I need to see if a table exists in an Access database used by my c# program. Is know there are SQL commands for other databases that will return a list of tables. Is there such a command for Access/Jet databases?


Try the GetSchema()

    connection.ConnectionString = "Provider=Microsoft.Jet.OLEDB.4.0;Data Source=c:\\access.mdb";    


    DataTable userTables = connection.GetSchema("Tables");
  • So many big fancy answers when this was all I wanted! Thanks!! – CindyH Feb 28 '14 at 17:06

Full code : Get List of Tables in an Access Database - ADO.NET Tutorials

// Microsoft Access provider factory
DbProviderFactory factory =

DataTable userTables = null;

using (DbConnection connection =
    // c:\test\test.mdb
    connection.ConnectionString = "Provider=Microsoft
        .Jet.OLEDB.4.0;Data Source=c:\\test\\test.mdb";

    // We only want user tables, not system tables
    string[] restrictions = new string[4];
    restrictions[3] = "Table";


    // Get list of user tables
    userTables =
        connection.GetSchema("Tables", restrictions);

// Add list of table names to listBox
for (int i=0; i < userTables.Rows.Count; i++)

here is answer for you : http://social.msdn.microsoft.com/Forums/en/adodotnetdataproviders/thread/d2eaf851-fc06-49a1-b7bd-bca76669783e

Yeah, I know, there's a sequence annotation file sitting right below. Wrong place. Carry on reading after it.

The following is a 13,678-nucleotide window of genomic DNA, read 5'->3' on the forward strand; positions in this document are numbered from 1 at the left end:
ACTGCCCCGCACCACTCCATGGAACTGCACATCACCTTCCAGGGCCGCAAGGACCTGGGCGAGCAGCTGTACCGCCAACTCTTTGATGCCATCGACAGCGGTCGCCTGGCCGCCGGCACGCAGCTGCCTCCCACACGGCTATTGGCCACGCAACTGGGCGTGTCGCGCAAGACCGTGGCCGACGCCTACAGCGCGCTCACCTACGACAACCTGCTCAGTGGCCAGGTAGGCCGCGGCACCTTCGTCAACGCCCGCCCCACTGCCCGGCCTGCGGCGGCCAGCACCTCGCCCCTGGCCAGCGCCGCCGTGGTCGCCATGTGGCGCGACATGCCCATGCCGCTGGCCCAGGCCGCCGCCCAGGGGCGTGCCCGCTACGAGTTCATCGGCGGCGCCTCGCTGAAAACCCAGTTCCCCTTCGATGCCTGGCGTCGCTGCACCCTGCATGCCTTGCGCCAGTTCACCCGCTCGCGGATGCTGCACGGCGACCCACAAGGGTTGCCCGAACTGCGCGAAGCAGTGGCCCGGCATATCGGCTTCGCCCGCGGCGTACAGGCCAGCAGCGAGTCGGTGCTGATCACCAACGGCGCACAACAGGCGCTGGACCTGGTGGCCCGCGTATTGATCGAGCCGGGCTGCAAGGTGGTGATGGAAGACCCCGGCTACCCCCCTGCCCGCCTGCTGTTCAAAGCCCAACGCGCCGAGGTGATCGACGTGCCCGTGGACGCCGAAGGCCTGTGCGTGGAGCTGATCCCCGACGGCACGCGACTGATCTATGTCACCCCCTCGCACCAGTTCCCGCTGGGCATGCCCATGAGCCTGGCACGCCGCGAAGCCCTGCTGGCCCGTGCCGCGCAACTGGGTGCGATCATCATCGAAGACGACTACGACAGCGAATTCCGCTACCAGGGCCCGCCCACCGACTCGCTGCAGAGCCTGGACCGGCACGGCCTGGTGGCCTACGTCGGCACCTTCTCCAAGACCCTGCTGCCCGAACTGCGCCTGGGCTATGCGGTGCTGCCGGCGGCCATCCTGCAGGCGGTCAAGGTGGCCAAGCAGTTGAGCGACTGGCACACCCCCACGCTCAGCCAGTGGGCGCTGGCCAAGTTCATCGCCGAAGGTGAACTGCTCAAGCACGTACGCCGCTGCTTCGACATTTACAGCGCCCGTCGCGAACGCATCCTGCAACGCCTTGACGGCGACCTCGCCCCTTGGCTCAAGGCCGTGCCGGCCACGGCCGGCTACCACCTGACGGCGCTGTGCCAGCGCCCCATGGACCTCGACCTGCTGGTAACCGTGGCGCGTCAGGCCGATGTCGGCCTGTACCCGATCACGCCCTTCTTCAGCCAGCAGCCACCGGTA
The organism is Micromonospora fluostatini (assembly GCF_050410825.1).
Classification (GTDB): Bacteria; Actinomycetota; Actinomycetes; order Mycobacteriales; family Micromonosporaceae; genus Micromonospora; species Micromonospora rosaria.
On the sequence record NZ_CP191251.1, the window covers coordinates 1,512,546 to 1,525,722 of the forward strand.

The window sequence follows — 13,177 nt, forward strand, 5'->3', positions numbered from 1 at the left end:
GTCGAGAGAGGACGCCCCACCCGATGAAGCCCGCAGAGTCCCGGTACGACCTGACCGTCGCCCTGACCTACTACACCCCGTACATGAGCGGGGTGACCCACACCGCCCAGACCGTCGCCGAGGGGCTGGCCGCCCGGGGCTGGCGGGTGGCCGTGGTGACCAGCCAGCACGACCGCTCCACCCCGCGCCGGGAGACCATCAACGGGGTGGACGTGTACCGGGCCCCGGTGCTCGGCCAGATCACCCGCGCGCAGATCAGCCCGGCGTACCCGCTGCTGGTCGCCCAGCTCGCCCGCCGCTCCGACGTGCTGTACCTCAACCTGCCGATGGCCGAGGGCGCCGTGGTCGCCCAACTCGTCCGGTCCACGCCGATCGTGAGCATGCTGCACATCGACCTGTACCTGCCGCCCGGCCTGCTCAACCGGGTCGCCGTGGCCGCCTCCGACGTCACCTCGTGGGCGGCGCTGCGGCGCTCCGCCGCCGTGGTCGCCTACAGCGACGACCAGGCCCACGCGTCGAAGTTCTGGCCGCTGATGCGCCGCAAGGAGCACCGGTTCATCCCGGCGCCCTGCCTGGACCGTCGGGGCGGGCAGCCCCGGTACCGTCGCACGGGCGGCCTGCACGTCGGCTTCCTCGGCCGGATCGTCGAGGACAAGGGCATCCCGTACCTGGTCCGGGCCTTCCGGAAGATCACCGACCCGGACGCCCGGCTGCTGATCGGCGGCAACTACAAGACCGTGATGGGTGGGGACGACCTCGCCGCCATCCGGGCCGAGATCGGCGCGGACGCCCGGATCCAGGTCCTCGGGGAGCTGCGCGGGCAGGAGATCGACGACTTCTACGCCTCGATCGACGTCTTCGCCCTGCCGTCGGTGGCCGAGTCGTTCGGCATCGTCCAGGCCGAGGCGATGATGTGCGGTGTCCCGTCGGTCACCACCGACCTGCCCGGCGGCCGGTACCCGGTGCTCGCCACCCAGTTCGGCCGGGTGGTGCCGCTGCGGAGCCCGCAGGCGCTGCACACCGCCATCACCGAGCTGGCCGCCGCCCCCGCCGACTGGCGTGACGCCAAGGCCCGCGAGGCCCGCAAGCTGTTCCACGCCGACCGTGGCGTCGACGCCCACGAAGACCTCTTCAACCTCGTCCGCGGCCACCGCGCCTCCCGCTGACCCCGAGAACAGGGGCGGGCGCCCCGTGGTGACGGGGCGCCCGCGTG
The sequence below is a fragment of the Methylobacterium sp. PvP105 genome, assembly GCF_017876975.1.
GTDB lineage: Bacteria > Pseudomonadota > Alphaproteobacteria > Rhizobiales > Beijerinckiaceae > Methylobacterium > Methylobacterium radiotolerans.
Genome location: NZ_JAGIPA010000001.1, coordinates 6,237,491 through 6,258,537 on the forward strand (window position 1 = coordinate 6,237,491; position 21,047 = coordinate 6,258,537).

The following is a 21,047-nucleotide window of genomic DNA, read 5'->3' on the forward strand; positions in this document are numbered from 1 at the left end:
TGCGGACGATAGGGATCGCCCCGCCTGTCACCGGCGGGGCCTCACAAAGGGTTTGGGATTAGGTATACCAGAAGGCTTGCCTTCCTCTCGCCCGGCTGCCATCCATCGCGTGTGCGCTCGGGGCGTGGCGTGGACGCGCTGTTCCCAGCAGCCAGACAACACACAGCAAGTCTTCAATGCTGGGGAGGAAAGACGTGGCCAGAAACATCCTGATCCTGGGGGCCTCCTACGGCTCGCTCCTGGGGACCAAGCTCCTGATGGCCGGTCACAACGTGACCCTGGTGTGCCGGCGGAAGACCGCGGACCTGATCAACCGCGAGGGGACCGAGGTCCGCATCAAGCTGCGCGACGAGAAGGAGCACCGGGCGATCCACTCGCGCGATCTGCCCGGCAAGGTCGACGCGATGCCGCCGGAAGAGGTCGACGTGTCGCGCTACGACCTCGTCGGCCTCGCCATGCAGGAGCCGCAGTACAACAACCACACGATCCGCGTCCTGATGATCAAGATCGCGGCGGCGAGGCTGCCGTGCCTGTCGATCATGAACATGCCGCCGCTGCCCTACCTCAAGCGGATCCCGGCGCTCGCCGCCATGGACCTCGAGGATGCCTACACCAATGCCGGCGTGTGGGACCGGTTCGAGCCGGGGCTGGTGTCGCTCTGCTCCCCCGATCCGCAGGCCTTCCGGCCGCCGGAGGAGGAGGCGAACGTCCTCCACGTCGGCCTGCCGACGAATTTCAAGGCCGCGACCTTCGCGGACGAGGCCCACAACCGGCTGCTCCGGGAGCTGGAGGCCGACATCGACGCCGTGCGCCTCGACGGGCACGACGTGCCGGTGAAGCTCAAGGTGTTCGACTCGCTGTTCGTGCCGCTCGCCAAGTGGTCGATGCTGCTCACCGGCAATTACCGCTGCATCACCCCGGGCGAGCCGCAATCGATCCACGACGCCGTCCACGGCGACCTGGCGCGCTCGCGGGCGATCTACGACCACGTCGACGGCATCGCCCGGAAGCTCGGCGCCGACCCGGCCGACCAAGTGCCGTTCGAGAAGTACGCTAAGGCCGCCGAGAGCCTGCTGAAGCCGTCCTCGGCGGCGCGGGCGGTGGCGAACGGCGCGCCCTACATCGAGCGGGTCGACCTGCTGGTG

Something like this should do the trick. The clause Type = 1 specifies tables. Note that this will also include the system tables in the result set (they start with the prefix "MSys".

SELECT Name FROM MSysObjects WHERE Type = 1
  • 1
    just trying it and I get: Record(s) cannot be read; no read permission on 'MSysObjects'. – hawbsl May 27 '11 at 13:13
  • @hawbsl It sounds like you might need to modify permissions within the Access Database. Tools Menu -> Security -> User and Group Permissions. Assign 'Read Data' permission to the Admin user on the MSysObjects table. – Tim Lentine May 27 '11 at 13:34
  • Changing permissions like that would perhaps violate user-level security that has been set up on purpose. The solution is not to change the permissions on the underlying object (which would make it wide open to anybody), but to use a username/password that has the permissions you need. – David-W-Fenton May 28 '11 at 21:19
  • 1
    @David-W-Fenton my understanding is that the "MSys" objects in an Access database default to not having permissions granted to even the Admin user, especially for a remote connection. I agree that if this project used the built in Access security features AND this was going to be a long standing query \ process that using a dedicated account with the appropriate permission would be best. I got the sense, however, that this might be a down and dirty type of query request in which case adding another user account w permissions would be overkill. – Tim Lentine May 31 '11 at 12:47
  • If you don't have the permissions to read the system tables with the default admin account, you're not going to have the permission to do anything else. Likely the wrong workgroup file is being used and that's the cause of the read failure on the system tables. – David-W-Fenton Jun 2 '11 at 20:07

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